For the last 15 years, my family has purchased an individual health insurance policy. Individual plans, as opposed to employer-based insurance, usually don’t cover vision. We could buy a separate vision policy, but in an average year the premiums would cost more than our annual eye exams, glasses and contacts combined.
Even Medicare doesn’t pay for routine eye exams and corrective lenses, except one pair after cataract surgery.
Of course, eye diseases and injuries (your mother always told you not to run with pointy objects, didn’t she?) are covered as medical care.
But I’ve always wondered why screening exams for vision are not covered. Rather than pay expensive out-of-pockets prices, many people forgo routine eye exams that can find common conditions such as age-related macular degeneration (AMD) and glaucoma.
AMD, the deterioration of the central part of the retina, causes severe vision loss, mostly in patients over 60. WebMD writes “Early detection of AMD is very important because there are treatments that can delay or reduce the severity of the disease.”
Glaucoma, nerve damage caused by increased pressure in the eye, affects 2.5 million Americans and is considered the leading cause of vision impairment and blindness. WebMD states “Finding and treating glaucoma early is important to prevent blindness.”
With both diseases, once you experience the vision problems that lead you to make an appointment with an eye doctor, the damage is irreversible.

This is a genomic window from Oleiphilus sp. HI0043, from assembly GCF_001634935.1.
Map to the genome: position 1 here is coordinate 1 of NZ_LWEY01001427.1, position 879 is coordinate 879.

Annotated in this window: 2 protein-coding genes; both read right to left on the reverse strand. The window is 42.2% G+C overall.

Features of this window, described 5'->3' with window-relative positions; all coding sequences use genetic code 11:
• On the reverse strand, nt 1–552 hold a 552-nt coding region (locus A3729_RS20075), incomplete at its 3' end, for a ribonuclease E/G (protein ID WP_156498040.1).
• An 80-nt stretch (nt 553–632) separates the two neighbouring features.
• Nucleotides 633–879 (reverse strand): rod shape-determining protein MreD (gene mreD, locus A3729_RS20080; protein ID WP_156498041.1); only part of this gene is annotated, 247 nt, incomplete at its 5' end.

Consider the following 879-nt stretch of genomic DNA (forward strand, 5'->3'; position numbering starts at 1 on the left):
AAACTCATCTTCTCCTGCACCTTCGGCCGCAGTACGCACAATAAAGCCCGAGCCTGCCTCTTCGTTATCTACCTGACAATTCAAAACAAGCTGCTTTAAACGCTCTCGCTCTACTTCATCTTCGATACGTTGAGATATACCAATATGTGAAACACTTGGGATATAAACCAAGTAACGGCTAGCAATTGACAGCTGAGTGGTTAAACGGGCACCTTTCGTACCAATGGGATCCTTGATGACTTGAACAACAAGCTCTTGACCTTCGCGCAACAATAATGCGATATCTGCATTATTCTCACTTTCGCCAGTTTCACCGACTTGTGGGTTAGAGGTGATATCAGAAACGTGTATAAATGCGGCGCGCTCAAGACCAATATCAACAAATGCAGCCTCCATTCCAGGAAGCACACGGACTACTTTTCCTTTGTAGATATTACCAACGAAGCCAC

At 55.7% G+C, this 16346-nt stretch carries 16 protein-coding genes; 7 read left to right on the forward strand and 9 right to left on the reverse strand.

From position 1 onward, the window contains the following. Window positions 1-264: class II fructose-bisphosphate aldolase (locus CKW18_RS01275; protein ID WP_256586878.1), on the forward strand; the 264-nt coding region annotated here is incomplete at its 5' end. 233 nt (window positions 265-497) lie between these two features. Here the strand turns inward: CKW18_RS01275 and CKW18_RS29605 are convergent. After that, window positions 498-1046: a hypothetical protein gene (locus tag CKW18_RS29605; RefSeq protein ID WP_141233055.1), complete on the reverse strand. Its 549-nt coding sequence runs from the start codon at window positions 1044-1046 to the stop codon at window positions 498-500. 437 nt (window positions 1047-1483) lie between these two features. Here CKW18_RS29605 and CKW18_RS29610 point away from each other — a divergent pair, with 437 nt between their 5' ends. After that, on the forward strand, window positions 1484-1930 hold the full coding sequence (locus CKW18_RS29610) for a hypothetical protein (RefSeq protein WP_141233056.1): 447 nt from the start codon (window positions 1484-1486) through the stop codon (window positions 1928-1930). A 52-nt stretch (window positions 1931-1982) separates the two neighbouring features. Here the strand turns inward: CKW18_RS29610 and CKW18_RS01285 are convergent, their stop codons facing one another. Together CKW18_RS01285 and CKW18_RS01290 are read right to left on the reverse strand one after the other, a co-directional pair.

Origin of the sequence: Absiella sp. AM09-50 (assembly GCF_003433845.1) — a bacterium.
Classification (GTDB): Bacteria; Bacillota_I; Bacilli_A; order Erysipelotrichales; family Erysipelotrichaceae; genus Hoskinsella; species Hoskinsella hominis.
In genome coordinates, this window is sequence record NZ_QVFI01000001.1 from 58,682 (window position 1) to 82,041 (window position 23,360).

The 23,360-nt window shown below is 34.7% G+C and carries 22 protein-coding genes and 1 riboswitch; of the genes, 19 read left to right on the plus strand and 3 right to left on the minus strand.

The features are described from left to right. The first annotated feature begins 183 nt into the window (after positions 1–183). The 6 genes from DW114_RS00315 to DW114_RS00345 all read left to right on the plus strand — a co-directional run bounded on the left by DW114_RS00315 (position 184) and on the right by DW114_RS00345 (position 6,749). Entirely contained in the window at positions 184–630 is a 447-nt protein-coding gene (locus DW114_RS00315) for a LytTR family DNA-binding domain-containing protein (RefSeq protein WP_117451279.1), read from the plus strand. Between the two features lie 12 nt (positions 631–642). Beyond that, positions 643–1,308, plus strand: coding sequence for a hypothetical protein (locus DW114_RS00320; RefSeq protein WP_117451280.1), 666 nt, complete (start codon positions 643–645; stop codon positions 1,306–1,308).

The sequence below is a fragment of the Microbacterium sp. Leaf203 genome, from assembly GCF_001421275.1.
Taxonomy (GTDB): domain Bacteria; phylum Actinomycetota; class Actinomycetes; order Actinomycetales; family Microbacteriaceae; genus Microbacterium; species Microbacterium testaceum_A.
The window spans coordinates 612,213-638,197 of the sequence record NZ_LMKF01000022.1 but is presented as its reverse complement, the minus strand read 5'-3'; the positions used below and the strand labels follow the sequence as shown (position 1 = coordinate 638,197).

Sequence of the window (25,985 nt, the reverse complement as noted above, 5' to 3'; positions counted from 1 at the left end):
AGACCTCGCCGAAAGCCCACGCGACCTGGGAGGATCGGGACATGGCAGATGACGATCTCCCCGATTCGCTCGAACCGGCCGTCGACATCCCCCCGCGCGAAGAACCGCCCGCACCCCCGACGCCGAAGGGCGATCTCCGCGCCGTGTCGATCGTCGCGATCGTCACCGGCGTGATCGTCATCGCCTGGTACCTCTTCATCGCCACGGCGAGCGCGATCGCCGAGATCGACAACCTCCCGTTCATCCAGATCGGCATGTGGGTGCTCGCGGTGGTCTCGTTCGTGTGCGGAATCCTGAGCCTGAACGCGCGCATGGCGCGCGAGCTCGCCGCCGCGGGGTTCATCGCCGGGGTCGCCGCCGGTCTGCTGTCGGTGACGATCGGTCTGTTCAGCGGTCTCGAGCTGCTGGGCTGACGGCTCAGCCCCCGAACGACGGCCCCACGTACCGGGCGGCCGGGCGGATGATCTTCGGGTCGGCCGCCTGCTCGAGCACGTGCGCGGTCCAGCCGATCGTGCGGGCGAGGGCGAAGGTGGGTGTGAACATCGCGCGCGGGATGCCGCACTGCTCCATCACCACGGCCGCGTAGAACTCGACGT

Related: WebMD has a great online tool called Spotting Vision Problems that allows you to “see” what your vision would be like with different eye conditions such as cataracts, glaucoma or AMD.
The United States Preventive Services Task Force (USPSTF) gives glaucoma screening an I (inadequate) recommendation. In other words, there is simply not enough research upon which they can base an opinion.
The American Academy of Opthalmology (AAO) has its own Preferred Practice Patterns Guideline, and recommends adults over the age of 40 have their eyes checked every one to three years.
In 2008, the Centers for Disease Control (CDC), using data from its Behavioral Risk Factor Surveillance System (BRFSS), concluded that:
- Lack of vision insurance impedes eye care utilization, which, in turn, may irrevocably affect vision.
- Vision insurance for preventive eye care should cease to be a separate insurance benefit and should be mandatory in all health plans.
The AAO and the American Optometric Association (AOA) were hoping that the Department of Health and Human Services (HHS), as it fine-tuned Obamacare’s “preventive services” and “essential benefits,” would include vision care for adults as well as children.
It didn’t. (Perhaps the AAO needs to hire a better lobbyist?)
I admit I am not a fan of mandates and have questioned some of the “essential benefits” selected by HHS. Nevertheless, I consider my eye health to be important enough that I will continue to pay the outrageous out-of-pocket costs to make sure my eyes are healthy, and that any problems are detected early enough to be treated effectively and less expensively.